The news travelled on silent feet throughout the cobbled streets of Cape Wrath, and what with the presidential debates, the wars and rumours of wars, the passing of a dancer is a tiny pebble in the social water I suppose,,, but I am a doll, and know little of such things.
But I know what it means to be a dollmaker- to painstakingly craft yourself , minute by minute, your dress, your attitude, your body, learning new ways to push yourself, for the enjoyment of the refined audience. I know what it means to try to fashion others into this image, this dream. Dealing with their obstinances and their ignorances, with love and affection. You are trying to convince a young girl or boy to surrender all hope of normal schooltime friends and events, to give 5 days a week from their 5th birthday till the day their ankles hips or knees give out,, or their diet of under 500 calories a day. (1000 during a show), to endure yelling and screaming and guilt and shame, and then the howls of applause and cries of "Encore!" when you see the result of perfection of poise in motion.
And you have such few friends. You work nights, you are cloistered like a nun, in the temple where you sweat blood through your leotard, and often in your slippers.
Ballet is not easy and it is not friendly, but the craftsman's hands caress you as often as they whittle you, push you and form you, until you Reverance in a deep curtsy on the drape of the stage, the footlights burning you, and through the entire audience you search until you find the only face in the sea that is truly, truly shining equal to your own, and when you wave her to come on stage with you (because you simply cannot imagine taking all this credit yourself), the audience immediately raises to their feet, thousands of hearts pouring out their admiration and gratitude in ovation, for the little dancers, and the loving craftsman, who have all sacrificed all the comforts of their world, to transport the audience to a new world, for the span of an hourglass.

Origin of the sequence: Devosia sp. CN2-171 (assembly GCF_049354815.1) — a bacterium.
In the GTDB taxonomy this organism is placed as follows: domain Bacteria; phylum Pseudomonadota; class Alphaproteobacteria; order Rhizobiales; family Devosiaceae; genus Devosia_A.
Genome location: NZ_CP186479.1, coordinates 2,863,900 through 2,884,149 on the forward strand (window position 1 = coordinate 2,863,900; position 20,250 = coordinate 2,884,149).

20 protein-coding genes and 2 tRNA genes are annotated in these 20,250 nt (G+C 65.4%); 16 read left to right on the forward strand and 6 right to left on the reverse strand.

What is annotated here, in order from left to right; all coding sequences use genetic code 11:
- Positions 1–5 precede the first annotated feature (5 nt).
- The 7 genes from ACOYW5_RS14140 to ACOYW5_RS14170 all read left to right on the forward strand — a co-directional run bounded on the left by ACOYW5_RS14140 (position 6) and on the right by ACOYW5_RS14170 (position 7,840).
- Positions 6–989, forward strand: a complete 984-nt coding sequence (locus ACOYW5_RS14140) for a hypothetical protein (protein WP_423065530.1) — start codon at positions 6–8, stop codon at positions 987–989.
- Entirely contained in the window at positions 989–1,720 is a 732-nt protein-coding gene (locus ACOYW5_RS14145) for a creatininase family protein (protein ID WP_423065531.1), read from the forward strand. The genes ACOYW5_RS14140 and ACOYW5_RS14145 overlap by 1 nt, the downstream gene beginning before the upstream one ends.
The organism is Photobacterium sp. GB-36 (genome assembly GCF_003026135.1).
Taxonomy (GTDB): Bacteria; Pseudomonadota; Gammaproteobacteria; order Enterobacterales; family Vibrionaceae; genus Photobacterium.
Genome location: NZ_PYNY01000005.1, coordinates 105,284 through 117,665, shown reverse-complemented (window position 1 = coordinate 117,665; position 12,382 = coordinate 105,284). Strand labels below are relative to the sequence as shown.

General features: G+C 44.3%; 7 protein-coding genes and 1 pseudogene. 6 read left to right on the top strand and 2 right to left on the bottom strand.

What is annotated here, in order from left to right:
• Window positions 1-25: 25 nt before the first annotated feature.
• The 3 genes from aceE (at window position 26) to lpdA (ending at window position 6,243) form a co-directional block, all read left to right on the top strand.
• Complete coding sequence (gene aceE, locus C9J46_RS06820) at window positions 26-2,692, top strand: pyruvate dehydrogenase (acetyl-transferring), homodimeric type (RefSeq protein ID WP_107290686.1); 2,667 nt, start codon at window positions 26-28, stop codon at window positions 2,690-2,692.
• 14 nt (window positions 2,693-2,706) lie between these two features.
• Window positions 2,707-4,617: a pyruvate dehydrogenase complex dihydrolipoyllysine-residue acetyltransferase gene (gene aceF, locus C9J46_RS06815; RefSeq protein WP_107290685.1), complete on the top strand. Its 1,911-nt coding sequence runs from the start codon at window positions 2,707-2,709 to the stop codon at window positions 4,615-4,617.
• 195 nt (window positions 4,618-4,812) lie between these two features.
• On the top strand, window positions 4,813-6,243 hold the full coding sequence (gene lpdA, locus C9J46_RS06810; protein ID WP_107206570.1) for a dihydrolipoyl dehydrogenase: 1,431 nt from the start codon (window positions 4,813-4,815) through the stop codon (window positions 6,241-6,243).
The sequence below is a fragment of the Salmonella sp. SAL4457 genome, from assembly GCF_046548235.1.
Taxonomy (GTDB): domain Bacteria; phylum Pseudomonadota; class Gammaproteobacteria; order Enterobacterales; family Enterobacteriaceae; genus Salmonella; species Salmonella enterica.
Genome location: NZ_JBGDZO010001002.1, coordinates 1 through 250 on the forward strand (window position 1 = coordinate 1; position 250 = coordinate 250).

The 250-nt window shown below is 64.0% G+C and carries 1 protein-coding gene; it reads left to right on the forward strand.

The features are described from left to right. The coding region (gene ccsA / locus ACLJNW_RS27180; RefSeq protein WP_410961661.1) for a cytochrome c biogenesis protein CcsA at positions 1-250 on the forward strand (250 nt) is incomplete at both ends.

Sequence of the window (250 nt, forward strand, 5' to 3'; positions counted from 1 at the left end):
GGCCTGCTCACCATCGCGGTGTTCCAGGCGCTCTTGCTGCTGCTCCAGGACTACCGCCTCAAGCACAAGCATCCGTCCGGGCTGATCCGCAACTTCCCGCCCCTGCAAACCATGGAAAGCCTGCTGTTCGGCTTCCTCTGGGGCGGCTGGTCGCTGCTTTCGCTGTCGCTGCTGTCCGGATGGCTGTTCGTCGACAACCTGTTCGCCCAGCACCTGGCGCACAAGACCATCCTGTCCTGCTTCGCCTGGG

Yvonne Mounsey lived 93 years upon this Earth and transported so many, loved so many, fashioned so many, that were she a statesman, her cold statue upon horseback would reside in town squares across this planet. But that would be inacurrate- such a statue should be of a nearly perfect looking ballerina, one hair wild in her face, holding the barre as tiny dancers peer up adoringly, while she holds forth a single finger, and patiently states for the millionth time,, "now, like me...."
So thru the rain of Cape Wrath's Autumn i walked, without coat, wearing my old colors, the leotard of the ballerina at the turn of the Grand Century. I wanted the world to see that we walk among them, dolls, ballerinas. I arrived to the closed down theater in Caledon Penzance, and spent a good deal of time removing (derendering) the porno cameras and soiled bed on stage, sweeping the hallowed boards till they shined again, then turned on all the lights.
I chose a piece from Romeo and Juliet, "The Parting" piece, and did it thru, I don't know how many times. The first several times I was not at all pleased with,, the last few, I was. But I kept dancing it ,, as if I waited for her to join me, or shout her praises, or instructions.
In the pit, the orchestra pit just beyond the footlights, I am certain I heard a soft voice. I let the success drops roll down my skin as peered into the grand audience hall of the theater, wishing for all the world that someone with money would reclaim its splendor. I would,, but I am just a doll. How could I reclaim such grandeur? I have nothing! No ballerina does. I have no fame or political influence! Few ballerinas ever do. How could I save this house for the edification of all who come and enjoy the great labor of love given them by the artists of dance? How??
Then I heard the soft voice again,,,, and she said,,, "Now,,,, Like Me..."
We will miss you and we will emulate you and we will always love you Yvonne,, thank you.
Au Revoir to the great Yvonne Mounsey- watch this You Tube Clip